Perl Weekly Challenge 64: mangling integers

One way to let me improve my knowledge about Raku (aka Perl 6) is to implement programs in it. Unluckily, I don’t have any production code to implement in Raku yet (sob!). So, why not try solving the Perl Weekly Challenge tasks?

In the following, the assigned tasks for Challenge 64.


The situation here in Italy is slowly coming back to normal: several places have openened the last week and while we are still forced to stay at home as much as possible, we can move a little more freely.
I have visited my mom a couple of other times in the last week, and she came to visit me too.
I’ve worked from office a couple of times, but still I do the main activity from home.

Therefore, Perl Weekly Challenge is not my first thought right now, but at the same time *it is a way to stay in touch with the Perl community and also to get into the same routine that let me think everything is fine**, at least for the time I spend in front of a Perl script!


Olivia found her way to the garden, but we promptly blocked her since she cannot jump yet and we are scared she can get hurted.


No news yet, but my doubts about the medications persist. At the end of the week I will have a check.

PWC 66 - Task 1

The first task was about doing a division between integers without using the division operators. I implemented brutally a progressive subtraction, as follows:
sub MAIN( Int $M, Int $N ){
    # extract both the signs
    my ( $signM, $signN ) = $M > 0 ?? 1 !! -1, $N > 0 ?? 1 !! -1;
    my ( $numerator, $denominator ) = abs( $M ), abs( $N );

    my ($result, $remind) = 0, $numerator;
    while ( $remind >= $denominator ) {
        $remind -= $denominator;

    # this is a sign multiplication, it has nothing to do
    # with computing the result
    $result *= $signM * $signN;
    "$M / $N = $result (remind $remind)".say;


First of all I store the signs of the numbers, then convert them as absolute values and perform the subtraction. The final result depends on the signs, and that is the only one multiplication in the code, and I assume that is allowed. In the case the $N is greater than $M then the result is just the reminder, and the while loop is not activated at all.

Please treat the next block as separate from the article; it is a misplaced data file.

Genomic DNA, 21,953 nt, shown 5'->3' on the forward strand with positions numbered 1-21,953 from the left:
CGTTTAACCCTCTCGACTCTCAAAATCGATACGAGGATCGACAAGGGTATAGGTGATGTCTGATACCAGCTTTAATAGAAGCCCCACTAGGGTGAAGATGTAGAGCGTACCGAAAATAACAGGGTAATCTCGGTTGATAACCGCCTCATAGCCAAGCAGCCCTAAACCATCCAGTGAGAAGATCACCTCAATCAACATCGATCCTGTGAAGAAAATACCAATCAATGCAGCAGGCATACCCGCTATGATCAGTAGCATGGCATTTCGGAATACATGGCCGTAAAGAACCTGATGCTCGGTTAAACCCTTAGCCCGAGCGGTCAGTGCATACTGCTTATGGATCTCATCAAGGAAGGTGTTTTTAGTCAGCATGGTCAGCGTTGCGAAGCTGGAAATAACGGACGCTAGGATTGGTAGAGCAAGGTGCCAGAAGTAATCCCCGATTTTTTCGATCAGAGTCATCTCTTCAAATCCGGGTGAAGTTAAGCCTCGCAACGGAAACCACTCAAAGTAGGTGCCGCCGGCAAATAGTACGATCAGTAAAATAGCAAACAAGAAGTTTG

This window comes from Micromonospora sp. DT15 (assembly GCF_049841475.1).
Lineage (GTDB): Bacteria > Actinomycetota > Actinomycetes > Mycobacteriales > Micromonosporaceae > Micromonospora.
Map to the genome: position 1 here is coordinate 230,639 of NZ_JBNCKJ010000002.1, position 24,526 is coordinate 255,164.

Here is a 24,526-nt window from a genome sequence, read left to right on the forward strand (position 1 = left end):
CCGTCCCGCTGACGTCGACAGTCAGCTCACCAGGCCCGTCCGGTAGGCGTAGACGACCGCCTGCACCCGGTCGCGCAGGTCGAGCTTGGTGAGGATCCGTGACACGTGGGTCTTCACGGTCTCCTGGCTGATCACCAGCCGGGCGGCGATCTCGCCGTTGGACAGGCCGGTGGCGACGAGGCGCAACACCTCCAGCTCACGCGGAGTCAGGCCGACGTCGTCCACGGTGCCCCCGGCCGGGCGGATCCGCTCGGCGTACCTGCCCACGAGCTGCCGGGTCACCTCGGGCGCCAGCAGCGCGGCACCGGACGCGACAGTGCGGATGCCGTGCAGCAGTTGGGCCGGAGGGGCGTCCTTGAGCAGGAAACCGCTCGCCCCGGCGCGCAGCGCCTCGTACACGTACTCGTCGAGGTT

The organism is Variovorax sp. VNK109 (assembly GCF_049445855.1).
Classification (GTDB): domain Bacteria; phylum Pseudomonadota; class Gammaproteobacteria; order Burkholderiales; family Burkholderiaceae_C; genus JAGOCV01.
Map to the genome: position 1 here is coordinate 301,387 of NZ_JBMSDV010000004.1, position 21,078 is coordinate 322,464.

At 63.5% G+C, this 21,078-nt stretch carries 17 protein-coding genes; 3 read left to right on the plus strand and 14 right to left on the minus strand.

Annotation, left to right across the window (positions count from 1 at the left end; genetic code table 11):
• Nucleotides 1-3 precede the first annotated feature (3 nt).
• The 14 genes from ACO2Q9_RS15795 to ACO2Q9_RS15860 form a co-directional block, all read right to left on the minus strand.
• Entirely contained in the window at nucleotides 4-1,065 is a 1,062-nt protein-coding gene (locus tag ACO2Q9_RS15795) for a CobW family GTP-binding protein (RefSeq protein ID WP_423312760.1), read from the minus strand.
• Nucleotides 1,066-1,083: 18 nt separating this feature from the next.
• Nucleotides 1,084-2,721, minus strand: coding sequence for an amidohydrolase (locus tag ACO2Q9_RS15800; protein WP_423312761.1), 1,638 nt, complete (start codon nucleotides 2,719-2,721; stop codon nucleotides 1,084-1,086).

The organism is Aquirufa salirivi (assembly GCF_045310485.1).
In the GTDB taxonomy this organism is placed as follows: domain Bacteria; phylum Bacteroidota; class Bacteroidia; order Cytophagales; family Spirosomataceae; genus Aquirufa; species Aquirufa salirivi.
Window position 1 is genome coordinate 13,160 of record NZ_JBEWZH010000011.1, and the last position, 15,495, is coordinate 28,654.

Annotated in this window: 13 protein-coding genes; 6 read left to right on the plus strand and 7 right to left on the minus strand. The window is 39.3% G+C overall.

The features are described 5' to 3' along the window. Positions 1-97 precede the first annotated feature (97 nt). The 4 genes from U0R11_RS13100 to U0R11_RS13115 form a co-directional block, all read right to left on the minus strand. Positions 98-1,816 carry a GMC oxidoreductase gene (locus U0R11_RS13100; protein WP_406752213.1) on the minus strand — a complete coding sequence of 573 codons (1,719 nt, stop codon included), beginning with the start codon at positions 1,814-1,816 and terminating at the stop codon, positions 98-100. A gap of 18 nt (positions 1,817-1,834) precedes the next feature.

PWC 66 - Task 2

The second task was about finding a power of a given number, without knowing the base. I first implemented a function to consider, given a base, what the power could be: the function returns the power or Nil if not found.
sub is-power( Int:D $what = 100, Int:D $base = 10 ) {
    # if power of 1 must be itself!
    return 0 if ( $what == 1 );

    # if the values are the same, the pow is 1!
    return 1 if ( $what == $base );

    # not a power!
    return Nil if ( ! ( $what %% $base ) );

    # if here, should compute the power
    my $pow-increment = $what > $base ?? 1 !! -1;
    my Int $pow = 1 * $pow-increment;
    my Int $result = $base ** $pow;
    while ( $what > $result ) {
        $pow += $pow-increment;
        $result = $base ** $pow;

    return $pow if $what == $result;
    return Nil;

There are a couple of shortcuts, like special values of $what and $base that can lead to obvious powers. Note also that, in the case the $what values cannot be divided without a reminder by $base there is Nil value. The power can be incremented by a single unit with a sign, because if the base is greater than the number, the power must be negative.
Havin created the function, the MAIN results in a brutal for loop:
sub MAIN( Int :$N ){
    my $found = False;
    for 2 ..^ $N {
        my $power = is-power( $N, $_ );
        "$N can be expressed as $_ pow( $power )".say && $found = True if $power;

    "0".say if ! $found;

The only doubt I have, is that the $_ should not scan the whole 2 ..^ $N range, rather it should be locked at least at $N/2, and this could be a little optimization.

The article Perl Weekly Challenge 66: mangling integers has been posted by Luca Ferrari on June 22, 2020